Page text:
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Few options open for reducing high acrylamide levels in coffee

By Guy Montague-Jones , 24-May-2010

There is little that can be done from a technological point of view to reduce the high levels of acrylamide in coffee and coffee substitutes, according to a leading scientist at the Institute for Reference Materials and Measurements (IRMM).

Last week a European Food Safety Authority (EFSA) survey indicated that 2008 levels of acrylamide in European food were lower than those observed in 2007 but that coffee and coffee substitutes were exceptions. Not only did acrylamide levels in these products appear to increase but they were particularly high at the outset.

EFSA suggested that this may reveal the limitation of the voluntary ‘toolbox’ approach that has seen industry associations provide guidance to manufacturers on reducing acrylamide levels in certain products. The European regulator said: “It may be appropriate to assume that the application of the acrylamide toolbox was effective only in a limited number of food groups.”

Reduction strategies

Giving his verdict on the persistently high levels of acrylamide in coffee and substitute products like chicory, Thomas Wezel, a senior scientist at the IRMM told BeverageDaily.com that few reduction strategies are available.

Acrylamide is formed during high temperature cooking by a heat-induced reaction between sugar and an amino acid called asparagine. Coffee beans contain both asparagine and reducing sugars and so when roasted can become high in acrylamide.

One potential strategy for cutting acrylamide levels is to reduce either the sugar or the asparagine content. This can be done in dough products by introducing an enzyme that reduces the level of asparagine but Wezel said it is not feasible in the case of coffee because the reactants are located largely in the coffee bean and are therefore not accessible from the outside.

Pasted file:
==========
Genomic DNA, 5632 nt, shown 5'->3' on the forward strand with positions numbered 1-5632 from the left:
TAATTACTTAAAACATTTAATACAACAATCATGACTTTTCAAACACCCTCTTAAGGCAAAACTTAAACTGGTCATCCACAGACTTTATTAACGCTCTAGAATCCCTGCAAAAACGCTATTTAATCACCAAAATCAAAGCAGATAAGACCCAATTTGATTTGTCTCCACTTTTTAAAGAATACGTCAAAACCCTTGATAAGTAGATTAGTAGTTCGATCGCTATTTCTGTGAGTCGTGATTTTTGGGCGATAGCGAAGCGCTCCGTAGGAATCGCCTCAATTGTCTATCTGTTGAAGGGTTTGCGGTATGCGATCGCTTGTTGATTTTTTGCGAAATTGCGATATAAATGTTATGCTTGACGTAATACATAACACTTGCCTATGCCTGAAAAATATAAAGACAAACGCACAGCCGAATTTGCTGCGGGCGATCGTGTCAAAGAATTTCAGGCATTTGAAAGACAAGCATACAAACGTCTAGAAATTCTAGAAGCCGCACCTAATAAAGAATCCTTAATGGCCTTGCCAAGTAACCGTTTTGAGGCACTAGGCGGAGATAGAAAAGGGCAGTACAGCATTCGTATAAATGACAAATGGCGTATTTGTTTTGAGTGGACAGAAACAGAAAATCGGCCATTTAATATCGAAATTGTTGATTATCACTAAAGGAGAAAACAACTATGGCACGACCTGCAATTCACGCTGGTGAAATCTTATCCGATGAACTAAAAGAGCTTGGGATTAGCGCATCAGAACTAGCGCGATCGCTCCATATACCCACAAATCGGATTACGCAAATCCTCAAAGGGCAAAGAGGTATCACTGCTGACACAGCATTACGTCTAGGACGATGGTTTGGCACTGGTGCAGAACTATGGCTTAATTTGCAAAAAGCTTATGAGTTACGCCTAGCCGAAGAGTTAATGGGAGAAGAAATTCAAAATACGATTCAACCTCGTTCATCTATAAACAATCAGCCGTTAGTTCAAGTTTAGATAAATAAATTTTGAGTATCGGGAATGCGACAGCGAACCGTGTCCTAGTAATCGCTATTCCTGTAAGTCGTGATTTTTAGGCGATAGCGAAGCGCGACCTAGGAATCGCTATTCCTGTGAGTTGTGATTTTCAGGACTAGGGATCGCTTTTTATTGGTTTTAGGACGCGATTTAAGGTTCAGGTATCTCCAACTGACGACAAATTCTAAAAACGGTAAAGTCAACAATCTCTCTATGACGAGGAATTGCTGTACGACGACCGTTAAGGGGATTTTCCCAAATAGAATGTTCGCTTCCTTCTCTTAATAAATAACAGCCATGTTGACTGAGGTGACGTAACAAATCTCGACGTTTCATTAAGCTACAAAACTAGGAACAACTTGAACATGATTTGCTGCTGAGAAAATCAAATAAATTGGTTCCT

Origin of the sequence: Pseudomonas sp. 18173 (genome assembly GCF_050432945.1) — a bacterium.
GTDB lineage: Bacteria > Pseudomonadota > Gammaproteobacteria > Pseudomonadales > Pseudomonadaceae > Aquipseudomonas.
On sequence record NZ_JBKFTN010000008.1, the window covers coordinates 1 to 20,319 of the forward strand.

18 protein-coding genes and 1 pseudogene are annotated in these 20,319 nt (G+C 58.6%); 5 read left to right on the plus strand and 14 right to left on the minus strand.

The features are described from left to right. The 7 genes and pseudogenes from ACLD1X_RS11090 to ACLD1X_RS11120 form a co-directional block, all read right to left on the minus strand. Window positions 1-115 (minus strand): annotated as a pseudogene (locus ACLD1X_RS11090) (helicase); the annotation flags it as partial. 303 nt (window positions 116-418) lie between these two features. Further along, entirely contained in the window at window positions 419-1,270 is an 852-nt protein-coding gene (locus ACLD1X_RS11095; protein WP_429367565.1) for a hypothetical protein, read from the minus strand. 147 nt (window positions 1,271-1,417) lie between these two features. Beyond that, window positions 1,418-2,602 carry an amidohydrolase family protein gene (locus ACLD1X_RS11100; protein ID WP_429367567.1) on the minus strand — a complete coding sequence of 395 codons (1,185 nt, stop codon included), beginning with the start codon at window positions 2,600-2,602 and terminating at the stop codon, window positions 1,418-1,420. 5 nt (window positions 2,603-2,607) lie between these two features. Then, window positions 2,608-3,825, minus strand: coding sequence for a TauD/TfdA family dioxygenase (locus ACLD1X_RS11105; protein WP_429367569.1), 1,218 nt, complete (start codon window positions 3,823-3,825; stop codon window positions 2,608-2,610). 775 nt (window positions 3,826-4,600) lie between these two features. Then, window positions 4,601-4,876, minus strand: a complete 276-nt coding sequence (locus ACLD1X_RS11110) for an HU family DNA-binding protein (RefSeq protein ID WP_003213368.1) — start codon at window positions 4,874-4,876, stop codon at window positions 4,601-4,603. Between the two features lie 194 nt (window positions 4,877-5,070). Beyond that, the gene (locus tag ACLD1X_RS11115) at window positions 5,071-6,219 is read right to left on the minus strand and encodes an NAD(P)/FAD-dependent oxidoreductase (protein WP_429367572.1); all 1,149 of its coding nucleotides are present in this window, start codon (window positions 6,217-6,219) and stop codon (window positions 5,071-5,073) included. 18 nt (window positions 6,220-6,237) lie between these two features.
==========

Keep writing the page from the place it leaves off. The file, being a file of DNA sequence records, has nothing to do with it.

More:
Another option would be to change the cooking conditions, as has been done to some extent in potato products, but again this is not a suitable strategy for coffee. Wezel said changing roasting conditions create products that would not be accepted by the consumer.

He therefore concluded that: “Little can be done for reducing acrylamide levels in coffee from the technological point of view.”

Agronomy approach

However, the scientist did suggest that solutions may be found in agronomy – coffee plants could potentially be bred that contain low asparagine levels.

Should we be worried about the persistently high levels of acrylamide in coffee and certain substitutes?

An EFSA statement in 2005 suggests that we should be. It declared that acrylamide is both carcinogenic and genotoxic (which means it can cause damage to the genetic material of cells). But despite being a carcinogen in the laboratory, many epidemiological studies have reported that everyday exposure to acrylamide in food is too low to be of concern.

EFSA itself plans to conduct an assessment next year to evaluate exposure levels based on the latest data on the levels observed in different foods. Giving his view on the voluntary approach taken so far and the progress made until now, Wezel said: “In my opinion there is little reason to worry. We should rather stay patient and wait for the data.”

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